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Old Posted Jun 25, 2017, 7:16 AM
Shawn Shawn is offline
Join Date: Jul 2001
Location: Tokyo
Posts: 4,919
This is all too subjective really, but you might be able to come up with some sort of weighted score that indexed total height, median height, bleacher effect / tiering, natural setting, night lighting, style and era representation, plus some sort of pizzazz intangible score. I don't know how you'd take "clusterization" in to account or whether to penalize or reward nodular skylines vs. one central clump. Again, it's all pretty subjective outside the height stats.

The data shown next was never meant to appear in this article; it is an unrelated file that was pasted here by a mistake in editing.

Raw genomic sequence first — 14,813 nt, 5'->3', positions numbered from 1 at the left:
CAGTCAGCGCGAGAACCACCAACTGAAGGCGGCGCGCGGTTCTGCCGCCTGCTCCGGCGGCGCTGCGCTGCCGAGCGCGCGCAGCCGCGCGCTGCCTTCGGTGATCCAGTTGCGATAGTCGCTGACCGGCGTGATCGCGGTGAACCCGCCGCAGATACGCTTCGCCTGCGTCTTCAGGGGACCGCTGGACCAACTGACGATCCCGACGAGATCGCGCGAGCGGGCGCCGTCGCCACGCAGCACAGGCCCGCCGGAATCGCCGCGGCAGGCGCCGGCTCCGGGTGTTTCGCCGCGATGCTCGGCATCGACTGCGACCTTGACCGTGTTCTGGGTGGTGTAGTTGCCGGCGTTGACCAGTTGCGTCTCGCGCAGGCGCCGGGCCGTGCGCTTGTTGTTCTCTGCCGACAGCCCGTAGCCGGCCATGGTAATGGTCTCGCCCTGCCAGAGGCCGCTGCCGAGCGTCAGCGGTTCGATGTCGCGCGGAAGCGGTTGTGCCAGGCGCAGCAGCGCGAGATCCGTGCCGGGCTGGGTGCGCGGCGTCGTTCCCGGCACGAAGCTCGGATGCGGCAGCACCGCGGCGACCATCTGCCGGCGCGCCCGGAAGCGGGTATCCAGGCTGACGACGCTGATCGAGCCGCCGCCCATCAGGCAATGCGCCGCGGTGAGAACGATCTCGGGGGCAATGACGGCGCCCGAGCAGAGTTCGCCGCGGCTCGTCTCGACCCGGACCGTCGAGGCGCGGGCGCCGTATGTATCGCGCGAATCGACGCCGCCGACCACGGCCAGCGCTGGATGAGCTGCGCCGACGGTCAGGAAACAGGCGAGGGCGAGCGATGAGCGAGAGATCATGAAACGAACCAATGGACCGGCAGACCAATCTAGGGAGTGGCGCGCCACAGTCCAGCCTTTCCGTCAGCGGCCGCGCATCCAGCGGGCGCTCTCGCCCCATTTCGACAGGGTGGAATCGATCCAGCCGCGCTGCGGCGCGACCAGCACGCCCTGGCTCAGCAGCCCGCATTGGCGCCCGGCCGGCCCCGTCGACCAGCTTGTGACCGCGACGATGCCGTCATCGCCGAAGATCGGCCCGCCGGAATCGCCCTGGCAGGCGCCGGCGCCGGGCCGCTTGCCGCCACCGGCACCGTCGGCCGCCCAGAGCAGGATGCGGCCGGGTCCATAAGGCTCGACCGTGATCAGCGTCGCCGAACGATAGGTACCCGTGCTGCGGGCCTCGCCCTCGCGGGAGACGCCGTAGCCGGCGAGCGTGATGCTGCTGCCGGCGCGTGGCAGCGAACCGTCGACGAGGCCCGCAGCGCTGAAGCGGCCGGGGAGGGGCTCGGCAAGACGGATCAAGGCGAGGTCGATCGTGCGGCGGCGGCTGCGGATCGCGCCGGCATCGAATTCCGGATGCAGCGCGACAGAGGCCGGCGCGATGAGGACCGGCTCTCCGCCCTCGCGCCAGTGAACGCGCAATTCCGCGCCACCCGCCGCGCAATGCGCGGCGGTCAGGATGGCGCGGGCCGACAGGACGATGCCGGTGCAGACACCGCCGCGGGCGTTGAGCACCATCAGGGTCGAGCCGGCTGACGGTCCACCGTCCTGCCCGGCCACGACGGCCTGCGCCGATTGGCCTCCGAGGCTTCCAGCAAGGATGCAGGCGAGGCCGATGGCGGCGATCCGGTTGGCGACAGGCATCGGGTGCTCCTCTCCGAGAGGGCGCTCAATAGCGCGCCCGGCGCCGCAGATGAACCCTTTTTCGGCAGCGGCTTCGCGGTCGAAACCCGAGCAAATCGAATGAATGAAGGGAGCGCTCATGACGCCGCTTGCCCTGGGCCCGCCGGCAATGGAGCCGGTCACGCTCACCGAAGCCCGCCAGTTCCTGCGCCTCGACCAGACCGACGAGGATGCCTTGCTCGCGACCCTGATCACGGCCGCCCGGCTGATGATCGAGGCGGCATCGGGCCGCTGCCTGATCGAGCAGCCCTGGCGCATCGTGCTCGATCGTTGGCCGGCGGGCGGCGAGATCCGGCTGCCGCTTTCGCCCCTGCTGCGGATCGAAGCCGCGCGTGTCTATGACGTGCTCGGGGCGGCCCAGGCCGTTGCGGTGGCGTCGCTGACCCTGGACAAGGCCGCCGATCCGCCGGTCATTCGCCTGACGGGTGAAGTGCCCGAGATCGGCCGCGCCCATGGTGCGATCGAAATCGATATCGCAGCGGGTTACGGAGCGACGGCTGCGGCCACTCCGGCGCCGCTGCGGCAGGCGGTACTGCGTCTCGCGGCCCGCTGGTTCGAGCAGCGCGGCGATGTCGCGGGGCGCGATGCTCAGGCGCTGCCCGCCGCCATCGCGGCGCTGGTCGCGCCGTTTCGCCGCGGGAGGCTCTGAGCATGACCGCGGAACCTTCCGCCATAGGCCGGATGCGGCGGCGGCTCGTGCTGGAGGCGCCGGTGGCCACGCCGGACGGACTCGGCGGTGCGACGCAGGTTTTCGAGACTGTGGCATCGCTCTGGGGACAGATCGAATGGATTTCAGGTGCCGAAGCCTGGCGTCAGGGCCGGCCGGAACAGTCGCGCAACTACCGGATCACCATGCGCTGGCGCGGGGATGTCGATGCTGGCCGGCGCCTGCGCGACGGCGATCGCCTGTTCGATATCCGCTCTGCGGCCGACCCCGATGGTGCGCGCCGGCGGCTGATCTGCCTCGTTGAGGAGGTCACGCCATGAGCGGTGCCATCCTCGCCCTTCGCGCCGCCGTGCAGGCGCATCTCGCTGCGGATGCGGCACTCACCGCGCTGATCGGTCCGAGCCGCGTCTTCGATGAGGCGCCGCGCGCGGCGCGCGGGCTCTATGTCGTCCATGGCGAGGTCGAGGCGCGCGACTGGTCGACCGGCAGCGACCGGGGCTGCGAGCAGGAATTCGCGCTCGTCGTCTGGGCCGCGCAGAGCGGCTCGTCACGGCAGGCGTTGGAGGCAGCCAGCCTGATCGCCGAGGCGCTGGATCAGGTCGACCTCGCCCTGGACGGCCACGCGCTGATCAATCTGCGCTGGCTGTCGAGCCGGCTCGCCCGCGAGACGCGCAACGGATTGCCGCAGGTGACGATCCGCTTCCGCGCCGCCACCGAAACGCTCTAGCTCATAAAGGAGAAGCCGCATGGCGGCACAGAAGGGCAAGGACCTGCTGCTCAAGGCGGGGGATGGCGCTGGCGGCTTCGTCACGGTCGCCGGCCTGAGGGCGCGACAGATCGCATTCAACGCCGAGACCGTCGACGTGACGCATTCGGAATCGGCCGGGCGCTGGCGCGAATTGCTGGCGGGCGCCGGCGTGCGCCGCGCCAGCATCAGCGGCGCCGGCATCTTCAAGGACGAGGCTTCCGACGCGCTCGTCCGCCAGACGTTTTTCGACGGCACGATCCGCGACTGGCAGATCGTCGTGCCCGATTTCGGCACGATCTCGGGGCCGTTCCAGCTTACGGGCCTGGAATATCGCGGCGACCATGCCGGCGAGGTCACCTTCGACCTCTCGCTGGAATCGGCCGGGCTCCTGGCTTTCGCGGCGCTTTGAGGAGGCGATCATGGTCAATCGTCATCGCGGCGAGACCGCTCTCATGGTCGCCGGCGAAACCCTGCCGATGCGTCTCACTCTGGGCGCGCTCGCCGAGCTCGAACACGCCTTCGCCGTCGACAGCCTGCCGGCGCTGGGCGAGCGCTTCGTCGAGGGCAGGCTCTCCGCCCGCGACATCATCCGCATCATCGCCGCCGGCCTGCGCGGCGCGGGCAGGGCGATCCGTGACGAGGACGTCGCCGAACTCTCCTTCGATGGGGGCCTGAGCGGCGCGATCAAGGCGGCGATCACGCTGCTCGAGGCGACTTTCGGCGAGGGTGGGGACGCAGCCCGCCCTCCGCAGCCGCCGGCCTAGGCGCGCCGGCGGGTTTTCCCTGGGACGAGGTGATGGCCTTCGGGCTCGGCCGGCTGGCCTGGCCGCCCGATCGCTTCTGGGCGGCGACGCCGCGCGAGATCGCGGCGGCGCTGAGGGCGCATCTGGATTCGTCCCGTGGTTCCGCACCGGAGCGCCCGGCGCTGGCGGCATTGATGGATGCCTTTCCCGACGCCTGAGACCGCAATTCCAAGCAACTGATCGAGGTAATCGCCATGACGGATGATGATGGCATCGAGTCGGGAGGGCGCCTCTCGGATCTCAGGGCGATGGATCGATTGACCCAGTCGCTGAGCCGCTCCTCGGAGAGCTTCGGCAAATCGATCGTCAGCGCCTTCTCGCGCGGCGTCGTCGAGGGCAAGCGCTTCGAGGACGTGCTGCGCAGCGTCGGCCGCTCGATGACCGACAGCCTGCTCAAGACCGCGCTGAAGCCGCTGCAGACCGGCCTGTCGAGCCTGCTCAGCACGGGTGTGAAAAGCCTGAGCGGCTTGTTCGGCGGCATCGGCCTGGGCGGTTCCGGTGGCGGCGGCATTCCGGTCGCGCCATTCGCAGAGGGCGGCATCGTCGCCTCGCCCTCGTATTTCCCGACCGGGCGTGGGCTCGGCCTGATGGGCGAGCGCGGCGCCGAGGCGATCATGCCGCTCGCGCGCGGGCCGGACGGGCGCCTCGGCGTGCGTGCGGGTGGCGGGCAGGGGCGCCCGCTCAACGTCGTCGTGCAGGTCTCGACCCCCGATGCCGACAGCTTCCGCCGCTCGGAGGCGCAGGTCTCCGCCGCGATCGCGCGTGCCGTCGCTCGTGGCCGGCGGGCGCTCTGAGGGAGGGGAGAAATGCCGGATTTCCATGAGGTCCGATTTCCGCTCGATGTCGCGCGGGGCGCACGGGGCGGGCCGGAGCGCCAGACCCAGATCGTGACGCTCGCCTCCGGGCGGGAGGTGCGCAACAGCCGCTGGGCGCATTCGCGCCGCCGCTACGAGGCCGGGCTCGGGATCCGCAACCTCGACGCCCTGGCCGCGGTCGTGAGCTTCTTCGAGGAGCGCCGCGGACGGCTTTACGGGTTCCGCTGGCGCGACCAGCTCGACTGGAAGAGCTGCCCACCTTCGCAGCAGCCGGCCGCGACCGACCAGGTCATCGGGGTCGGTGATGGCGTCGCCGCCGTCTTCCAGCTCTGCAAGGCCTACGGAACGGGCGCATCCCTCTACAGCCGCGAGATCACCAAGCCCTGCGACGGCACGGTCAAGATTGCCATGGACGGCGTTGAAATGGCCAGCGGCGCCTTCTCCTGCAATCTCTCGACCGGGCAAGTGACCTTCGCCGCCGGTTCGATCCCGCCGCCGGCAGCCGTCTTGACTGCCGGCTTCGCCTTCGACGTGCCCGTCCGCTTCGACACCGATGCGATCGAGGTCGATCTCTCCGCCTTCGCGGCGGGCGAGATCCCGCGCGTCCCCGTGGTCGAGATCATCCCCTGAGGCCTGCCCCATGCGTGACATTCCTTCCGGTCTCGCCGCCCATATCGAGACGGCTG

My favorite American skylines are Pittsburgh's and Seattle's; I enjoy looking at them as overall aesthetic units even more than I do NY or Chicago. On the flip side, I don't enjoy Miami's skyline at all, because I don't like skylines predominantly made of residential with exposed balconies. Outside of natural setting, neither Pittsburgh nor Seattle would score near the tops on any of the possible indexes I listed off above, while Miami would score better overall and even score highly on natural setting. So my own ranking system wouldn't accurately reflect my favorites.
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